North Carolina Business Litigation Report

Coker v. DaimlerChrysler Corp., 2004 NCBC 1 (N.C. Super. Ct. Jan. 6, 2004)(Tennille), aff'd, 172 N.C. App. 386, 617 S.E.2d 306 (2005), aff'd per curiam, 360 N.C. 398, 627 S.E.2d 461 (2006)

In this class action against an automobile manufacturer, plaintiffs claimed that the manufacturer had committed fraud by advertising the safety of its vehicles even though they did not have a brake shift interlock system. Plaintiff sought damages -- even though they had suffered no injury as yet -- and an injunction ordering a recall of the vehicles.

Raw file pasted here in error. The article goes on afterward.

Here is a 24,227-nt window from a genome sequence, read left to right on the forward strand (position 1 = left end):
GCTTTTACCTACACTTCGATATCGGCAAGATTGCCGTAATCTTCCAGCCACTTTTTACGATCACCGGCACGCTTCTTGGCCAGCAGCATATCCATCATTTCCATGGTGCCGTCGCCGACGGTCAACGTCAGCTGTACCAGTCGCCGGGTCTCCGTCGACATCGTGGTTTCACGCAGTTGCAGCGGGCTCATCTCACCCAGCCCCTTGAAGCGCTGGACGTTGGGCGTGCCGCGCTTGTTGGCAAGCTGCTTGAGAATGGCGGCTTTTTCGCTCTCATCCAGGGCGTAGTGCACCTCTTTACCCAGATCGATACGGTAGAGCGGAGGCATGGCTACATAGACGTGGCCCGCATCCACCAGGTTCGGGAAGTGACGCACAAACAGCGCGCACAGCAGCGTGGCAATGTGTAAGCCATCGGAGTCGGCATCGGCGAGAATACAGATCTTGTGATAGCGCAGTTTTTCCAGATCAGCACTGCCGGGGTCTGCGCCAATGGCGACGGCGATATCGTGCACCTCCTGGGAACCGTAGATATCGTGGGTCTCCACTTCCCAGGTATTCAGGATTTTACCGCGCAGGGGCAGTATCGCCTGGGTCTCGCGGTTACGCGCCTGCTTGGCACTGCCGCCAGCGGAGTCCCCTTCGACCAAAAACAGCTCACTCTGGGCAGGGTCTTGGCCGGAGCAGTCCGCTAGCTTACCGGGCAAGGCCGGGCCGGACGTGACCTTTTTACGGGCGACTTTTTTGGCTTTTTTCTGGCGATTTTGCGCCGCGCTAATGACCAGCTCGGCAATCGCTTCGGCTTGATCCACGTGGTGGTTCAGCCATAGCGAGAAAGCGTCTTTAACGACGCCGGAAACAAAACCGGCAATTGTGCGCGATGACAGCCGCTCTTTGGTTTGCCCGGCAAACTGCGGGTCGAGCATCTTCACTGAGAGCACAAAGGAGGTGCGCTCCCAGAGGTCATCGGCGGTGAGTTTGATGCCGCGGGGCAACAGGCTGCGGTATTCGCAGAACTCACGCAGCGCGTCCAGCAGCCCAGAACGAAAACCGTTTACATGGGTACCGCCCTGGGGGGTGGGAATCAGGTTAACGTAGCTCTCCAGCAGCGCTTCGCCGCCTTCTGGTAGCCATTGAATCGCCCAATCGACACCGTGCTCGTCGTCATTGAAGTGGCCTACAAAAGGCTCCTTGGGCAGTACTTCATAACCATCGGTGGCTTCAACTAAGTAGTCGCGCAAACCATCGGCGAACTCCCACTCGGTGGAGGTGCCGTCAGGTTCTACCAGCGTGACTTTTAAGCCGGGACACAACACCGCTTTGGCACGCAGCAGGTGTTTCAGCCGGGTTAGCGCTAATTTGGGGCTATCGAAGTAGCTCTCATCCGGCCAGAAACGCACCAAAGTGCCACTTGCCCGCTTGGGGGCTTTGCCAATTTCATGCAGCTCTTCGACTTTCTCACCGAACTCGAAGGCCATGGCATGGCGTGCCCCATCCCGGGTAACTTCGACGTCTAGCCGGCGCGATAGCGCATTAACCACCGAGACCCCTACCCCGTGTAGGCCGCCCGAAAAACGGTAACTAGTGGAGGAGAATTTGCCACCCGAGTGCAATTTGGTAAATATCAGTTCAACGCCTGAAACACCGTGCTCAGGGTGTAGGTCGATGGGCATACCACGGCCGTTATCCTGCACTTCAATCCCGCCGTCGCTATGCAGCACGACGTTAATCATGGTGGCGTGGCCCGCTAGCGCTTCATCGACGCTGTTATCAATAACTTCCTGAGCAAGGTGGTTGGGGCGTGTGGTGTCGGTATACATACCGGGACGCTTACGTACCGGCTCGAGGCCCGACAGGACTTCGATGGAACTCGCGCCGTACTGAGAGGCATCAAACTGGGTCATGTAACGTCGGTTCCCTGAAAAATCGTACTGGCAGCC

The Court granted summary judgment because the only loss suffered by plaintiffs was theoretical loss in the value of their vehicles, and such a claim was barred by the economic loss doctrine. Allowing such a claim would have circumvented the contract warranty frameork.

The injunctive claim for a recall was preempted by the federal scheme of the National Traffic and Motor Vehicle Safety Act of 1966. The Court further ruled that the doctrine of primary jurisdiction, which required it to defer to the administrative agency responsible for claims involving design defects in automobiles, barred it from considering this claim.

Full Opinion

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Mack Sperling
Brooks Pierce, LLP
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